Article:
Published: 21.12.2021

She Figures 2021 published

The number of female students and graduates at bachelor's, master's and doctoral levels has grown steadily over the last years. However, women are still under-represented in research and innovation careers. These are some of the key findings of the European Commission's She Figures 2021 report.

The She Figures publication is the main source of pan European, comparable statistics on the state of gender equality in research and innovation (R&I). It is a tri-annual study carried out by the European Commission. Published in 2003 for the first time, it follows the journey of women and men researchers, starting from the time they are studying and graduate, looking at their participation in the labour market as researchers and their working conditions, their career advancement and participation in decision-making positions and R&I output, including inventorship.

Statistical correspondents from EU Member States and Associated Countries contribute to the data collection. The 2021 report extends its data collection to G-20 countries, where data are available, going beyond the EU-27 Member States, the UK, and Associated Countries – allowing for comparison with third countries. Statistics for the Faroe Islands, unfortunately, are not yet available and therefore not included in the report. The Faroe Islands Research Council is, however, about to launch a new statistics collection regarding R&I in the Faroes Islands, and the data collected for the European Commission’s She Figures report are an obvious set of data to be included in this upcoming collection.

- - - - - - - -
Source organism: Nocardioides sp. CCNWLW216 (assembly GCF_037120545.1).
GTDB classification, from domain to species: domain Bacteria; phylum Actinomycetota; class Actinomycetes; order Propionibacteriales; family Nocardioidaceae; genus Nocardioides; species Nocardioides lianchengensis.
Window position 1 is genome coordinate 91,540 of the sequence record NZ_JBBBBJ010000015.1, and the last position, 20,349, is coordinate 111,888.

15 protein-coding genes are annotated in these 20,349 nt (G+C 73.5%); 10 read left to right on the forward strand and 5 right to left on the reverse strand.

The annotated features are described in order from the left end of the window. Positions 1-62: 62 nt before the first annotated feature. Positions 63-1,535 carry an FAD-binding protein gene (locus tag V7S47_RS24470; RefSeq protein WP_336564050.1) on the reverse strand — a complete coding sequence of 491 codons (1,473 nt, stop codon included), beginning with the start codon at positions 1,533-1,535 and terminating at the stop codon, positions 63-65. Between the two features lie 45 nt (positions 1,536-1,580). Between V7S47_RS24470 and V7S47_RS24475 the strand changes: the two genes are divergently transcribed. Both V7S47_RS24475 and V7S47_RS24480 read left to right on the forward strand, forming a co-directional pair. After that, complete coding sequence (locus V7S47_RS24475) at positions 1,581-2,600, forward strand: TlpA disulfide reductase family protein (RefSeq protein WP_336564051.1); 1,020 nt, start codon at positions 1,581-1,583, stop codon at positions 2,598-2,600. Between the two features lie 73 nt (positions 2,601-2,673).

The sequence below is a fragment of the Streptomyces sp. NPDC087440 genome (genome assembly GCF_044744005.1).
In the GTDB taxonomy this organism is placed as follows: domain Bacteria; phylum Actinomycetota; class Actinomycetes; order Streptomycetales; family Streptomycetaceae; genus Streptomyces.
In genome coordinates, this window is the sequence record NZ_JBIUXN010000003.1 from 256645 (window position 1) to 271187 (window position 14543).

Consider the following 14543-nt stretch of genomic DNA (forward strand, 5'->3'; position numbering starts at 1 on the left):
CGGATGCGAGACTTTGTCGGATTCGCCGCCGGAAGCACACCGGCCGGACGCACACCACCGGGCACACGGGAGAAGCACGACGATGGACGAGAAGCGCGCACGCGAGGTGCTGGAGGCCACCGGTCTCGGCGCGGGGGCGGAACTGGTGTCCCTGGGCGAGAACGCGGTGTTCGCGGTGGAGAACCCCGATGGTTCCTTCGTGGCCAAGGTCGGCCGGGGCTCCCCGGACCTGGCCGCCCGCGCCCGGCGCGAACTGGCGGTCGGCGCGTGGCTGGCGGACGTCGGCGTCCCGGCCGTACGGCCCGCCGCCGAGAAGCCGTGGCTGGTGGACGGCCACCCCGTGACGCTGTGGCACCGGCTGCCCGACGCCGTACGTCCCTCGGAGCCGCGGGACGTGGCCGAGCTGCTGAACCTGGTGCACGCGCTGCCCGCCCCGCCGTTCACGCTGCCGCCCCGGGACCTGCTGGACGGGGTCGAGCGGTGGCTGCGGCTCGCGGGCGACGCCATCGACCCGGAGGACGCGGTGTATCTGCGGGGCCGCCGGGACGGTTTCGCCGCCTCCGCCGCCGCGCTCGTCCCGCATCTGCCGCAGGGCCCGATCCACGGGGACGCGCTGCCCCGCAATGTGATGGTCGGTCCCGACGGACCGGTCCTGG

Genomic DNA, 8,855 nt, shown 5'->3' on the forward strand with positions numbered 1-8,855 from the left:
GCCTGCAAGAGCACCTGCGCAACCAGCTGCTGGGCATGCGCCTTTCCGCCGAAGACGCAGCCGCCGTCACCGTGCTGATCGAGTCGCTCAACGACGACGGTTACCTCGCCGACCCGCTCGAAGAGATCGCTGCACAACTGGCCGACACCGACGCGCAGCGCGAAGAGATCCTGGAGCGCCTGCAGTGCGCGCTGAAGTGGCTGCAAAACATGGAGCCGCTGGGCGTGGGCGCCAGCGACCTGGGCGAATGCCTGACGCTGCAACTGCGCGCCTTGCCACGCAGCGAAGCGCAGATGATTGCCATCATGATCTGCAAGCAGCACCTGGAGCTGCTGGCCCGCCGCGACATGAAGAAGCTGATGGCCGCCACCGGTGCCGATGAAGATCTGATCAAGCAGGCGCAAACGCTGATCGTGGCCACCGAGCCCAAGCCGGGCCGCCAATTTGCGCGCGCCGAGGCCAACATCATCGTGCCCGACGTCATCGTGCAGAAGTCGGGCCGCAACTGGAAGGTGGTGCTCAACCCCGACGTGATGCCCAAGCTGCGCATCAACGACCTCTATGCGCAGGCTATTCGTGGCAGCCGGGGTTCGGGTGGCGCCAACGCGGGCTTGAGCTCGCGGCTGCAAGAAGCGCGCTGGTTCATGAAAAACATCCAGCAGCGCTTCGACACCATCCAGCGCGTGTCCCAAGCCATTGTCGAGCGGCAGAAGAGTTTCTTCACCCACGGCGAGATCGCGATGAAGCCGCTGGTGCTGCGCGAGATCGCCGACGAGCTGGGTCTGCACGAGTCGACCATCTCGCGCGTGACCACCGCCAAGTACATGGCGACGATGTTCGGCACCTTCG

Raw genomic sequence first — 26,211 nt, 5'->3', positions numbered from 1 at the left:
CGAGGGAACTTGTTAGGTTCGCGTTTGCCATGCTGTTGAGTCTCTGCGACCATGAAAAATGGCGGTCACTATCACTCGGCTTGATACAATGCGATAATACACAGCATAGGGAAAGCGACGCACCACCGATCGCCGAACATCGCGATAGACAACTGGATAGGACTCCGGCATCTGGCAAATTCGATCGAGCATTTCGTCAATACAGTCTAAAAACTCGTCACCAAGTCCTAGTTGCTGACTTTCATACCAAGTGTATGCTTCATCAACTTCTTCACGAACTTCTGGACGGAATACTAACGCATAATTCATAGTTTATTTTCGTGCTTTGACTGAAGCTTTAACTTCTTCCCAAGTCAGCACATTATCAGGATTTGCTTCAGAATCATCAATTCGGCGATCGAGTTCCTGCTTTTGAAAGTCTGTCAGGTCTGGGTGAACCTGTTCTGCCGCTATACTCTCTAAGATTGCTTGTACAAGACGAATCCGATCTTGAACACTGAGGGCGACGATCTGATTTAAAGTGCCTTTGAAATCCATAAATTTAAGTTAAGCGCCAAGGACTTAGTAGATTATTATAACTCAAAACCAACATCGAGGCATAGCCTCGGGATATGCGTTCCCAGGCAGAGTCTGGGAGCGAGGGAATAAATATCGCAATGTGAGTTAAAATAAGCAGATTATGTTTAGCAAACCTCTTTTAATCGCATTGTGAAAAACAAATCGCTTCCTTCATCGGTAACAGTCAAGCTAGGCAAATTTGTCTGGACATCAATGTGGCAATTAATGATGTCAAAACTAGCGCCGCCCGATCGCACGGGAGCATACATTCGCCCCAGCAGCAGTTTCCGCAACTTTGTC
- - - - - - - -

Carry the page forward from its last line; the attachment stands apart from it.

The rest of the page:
Mariya Gabriel, Commissioner for Innovation, Research, Culture, Education and Youth, welcomed this year's report and said: “The latest She Figures report highlights that Europe's economy, labs and academia already depend on women. However, it also shows that we still need to do more to promote gender equality, in particular to inspire girls for a career in STEM. There is no doubt, Europe needs women's creativity and entrepreneurial potential to shape a more sustainable, green and digital future.”

The She Figures 2021 publication highlights that, on average, at bachelor's and master's levels, women outnumber men as students (54%) and graduates (59%), and there is almost gender balance at doctoral level (48%). However, disparities between study fields persist. For example, women still represent less than a quarter of doctoral graduates in the ICT field (22%), while they represent 60% or more in the fields of health & welfare and education (60% and 67% respectively).

Furthermore, women represent only around one third of researchers (33%). At the highest level of academia, women remain under-represented, holding about one-quarter of full professorship positions (26%). Women are also less likely to be employed as scientists and engineers (41%) and are under-represented among self-employed professionals in science and engineering and ICT occupations (25%).

She Figures 2021 is available here.